Isolating yourself from change
One of the guys at the round table discussion proposed the question (can't remember exactly) What technology should I choose to ensure that my system doesn't have to change for the next 10 years? Our initial response was to ask a bit more about his application, it was a line of business application that was currently running on the windows desktop that did not have to process high loads and did not have a high volume of users.
Our discussions went from trying to answer the original question to delving deeper into why he needed the change. We discussed what advice we would give for choosing a technology since "Microsoft is dead" (according to some) but then we were looking more towards designing and architecting your system to cope with change better.
Choosing the right technology (1)
It depends! Well that was easy enough, wasn't it, there aren't many questions around technology that can't be answered by that. Well, to be a little bit more specific then it depends on the nature of the solution that you are planning. For example, if you are still focussed on building desktop applications on windows then you are going to have to consider .NET alongside Java or maybe native, if you are going for the new Windows Store applications then you have the choice of C++, .NET, HTML and CSS. If you are going web-based then you can choose from Java, Ruby, Scala, .NET, PHP, Python and many more than I cannot possibly name here.
Does the application that you are writing need to work on multiple different environmnets? Does it need to be distributed so that multiple people are accessing the same system at the same time from different environments? Then we are probably talking either web stack or a cross platform tool.
Are we talking moving into mobile applications? Then actually the .NET runtime may be possibility as thanks to the Mono for Android and MonoTouch allows us to write most of the logic once and then just create a new UI per platform.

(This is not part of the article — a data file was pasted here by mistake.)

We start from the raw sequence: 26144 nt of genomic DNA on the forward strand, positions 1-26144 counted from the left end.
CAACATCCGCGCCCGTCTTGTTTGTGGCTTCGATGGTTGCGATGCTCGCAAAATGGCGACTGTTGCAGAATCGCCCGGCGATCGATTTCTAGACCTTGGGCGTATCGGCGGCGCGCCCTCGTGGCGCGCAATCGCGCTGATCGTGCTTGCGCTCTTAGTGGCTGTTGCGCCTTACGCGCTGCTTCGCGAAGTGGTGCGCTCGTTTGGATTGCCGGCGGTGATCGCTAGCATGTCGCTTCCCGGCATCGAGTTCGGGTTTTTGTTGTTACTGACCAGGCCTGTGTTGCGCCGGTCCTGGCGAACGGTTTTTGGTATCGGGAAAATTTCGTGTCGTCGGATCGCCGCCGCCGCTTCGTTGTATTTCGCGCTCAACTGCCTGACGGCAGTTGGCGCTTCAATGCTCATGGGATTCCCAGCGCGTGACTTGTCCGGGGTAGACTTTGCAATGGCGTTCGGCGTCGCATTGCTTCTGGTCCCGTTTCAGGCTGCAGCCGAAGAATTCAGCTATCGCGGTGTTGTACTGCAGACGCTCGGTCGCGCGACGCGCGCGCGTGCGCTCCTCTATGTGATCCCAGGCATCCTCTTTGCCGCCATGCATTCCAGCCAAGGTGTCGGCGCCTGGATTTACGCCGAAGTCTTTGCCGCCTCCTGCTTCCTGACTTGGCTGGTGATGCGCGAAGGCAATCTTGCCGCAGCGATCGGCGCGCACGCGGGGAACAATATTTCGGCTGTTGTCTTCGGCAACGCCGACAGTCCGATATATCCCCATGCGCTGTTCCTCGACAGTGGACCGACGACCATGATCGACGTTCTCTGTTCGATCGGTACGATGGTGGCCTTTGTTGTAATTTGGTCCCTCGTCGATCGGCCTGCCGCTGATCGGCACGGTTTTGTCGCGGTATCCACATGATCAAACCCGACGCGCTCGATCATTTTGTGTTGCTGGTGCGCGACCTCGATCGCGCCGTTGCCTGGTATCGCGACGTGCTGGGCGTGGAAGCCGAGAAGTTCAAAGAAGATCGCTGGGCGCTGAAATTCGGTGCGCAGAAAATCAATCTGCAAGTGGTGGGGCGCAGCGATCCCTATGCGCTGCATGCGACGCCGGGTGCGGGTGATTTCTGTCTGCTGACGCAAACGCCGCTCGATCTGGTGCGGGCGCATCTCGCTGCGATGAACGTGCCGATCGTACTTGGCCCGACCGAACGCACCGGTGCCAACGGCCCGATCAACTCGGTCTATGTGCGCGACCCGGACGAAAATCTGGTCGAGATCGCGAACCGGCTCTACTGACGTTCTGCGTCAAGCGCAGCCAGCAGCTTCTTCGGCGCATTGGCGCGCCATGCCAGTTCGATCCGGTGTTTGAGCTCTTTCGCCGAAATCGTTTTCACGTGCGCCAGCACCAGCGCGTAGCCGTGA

So which tech? If you are wanting stability for the next ten years that I do not think that you would want to go bleeding edge, there is a lot of risk that this technology will not take off and get the adoption required, it is likely to change a lot during the early days and case you some serious problems. However, conversely, you do not want to be using something that is dying, though the technology is well understood it will get increasingly hard to find people who know the technology to maintain your product. We are aiming therefore for something fairly popular with a large enough base of developers to ensure that in the next ten years there will be enough people who understand it, also there is a sufficient community who have already encountered and solved many of your problems.
What about coolness? Developers like the shiny new languages and frameworks, we like to see the new cool things and as technologies die we are less tempted to take a job that uses these technologies. There is the concept of the Gartner Hype Cycle which shows how technologies are adopted and their level of maturity. I think we should be looking for a technology on the slope of productivity. It is still fairly new and cool but people are being more realistic about what the technology can do.
Another suggestion about choosing the right technology was to look at the Thoughtworks Tech Radar. This is an opinion blog from Thoughtworks but it shows their current thinking about which technologies should be adopted and trialed but it is a fair representation of what is happening in the world.
To quote Robert Burns' poem To a Mouse:
But little Mouse, you are not alone,
In proving foresight may be vain:
The best laid schemes of mice and men
Go often awry,
And leave us nothing but grief and pain,
For promised joy!
We think, we plan, we forge ahead with our plans because they are our best guess as to what will be useful to us in the future but we do not have the gift of foresight, we cannot guarantee that our choices will be the right ones. Life changes around use all of the time.